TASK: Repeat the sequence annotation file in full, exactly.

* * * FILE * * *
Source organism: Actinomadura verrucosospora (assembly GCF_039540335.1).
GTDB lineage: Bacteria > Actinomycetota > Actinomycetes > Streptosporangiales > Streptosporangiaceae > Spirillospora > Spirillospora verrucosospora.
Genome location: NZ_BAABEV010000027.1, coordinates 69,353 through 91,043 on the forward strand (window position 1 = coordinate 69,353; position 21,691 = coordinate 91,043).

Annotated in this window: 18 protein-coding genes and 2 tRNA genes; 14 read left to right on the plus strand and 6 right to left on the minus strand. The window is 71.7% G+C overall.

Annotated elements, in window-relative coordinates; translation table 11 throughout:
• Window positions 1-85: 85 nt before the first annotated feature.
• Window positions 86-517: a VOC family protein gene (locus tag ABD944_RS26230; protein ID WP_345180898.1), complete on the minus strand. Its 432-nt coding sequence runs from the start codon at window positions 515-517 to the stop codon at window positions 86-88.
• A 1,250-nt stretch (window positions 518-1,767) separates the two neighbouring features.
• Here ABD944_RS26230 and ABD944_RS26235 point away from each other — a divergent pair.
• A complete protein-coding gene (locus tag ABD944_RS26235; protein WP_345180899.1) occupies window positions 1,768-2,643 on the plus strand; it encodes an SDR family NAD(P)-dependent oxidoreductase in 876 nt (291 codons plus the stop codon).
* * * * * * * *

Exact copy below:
Source organism: Actinomadura verrucosospora (assembly GCF_039540335.1).
GTDB lineage: Bacteria > Actinomycetota > Actinomycetes > Streptosporangiales > Streptosporangiaceae > Spirillospora > Spirillospora verrucosospora.
Genome location: NZ_BAABEV010000027.1, coordinates 69,353 through 91,043 on the forward strand (window position 1 = coordinate 69,353; position 21,691 = coordinate 91,043).

Annotated in this window: 18 protein-coding genes and 2 tRNA genes; 14 read left to right on the plus strand and 6 right to left on the minus strand. The window is 71.7% G+C overall.

Annotated elements, in window-relative coordinates; translation table 11 throughout:
• Window positions 1-85: 85 nt before the first annotated feature.
• Window positions 86-517: a VOC family protein gene (locus tag ABD944_RS26230; protein ID WP_345180898.1), complete on the minus strand. Its 432-nt coding sequence runs from the start codon at window positions 515-517 to the stop codon at window positions 86-88.
• A 1,250-nt stretch (window positions 518-1,767) separates the two neighbouring features.
• Here ABD944_RS26230 and ABD944_RS26235 point away from each other — a divergent pair.
• A complete protein-coding gene (locus tag ABD944_RS26235; protein WP_345180899.1) occupies window positions 1,768-2,643 on the plus strand; it encodes an SDR family NAD(P)-dependent oxidoreductase in 876 nt (291 codons plus the stop codon).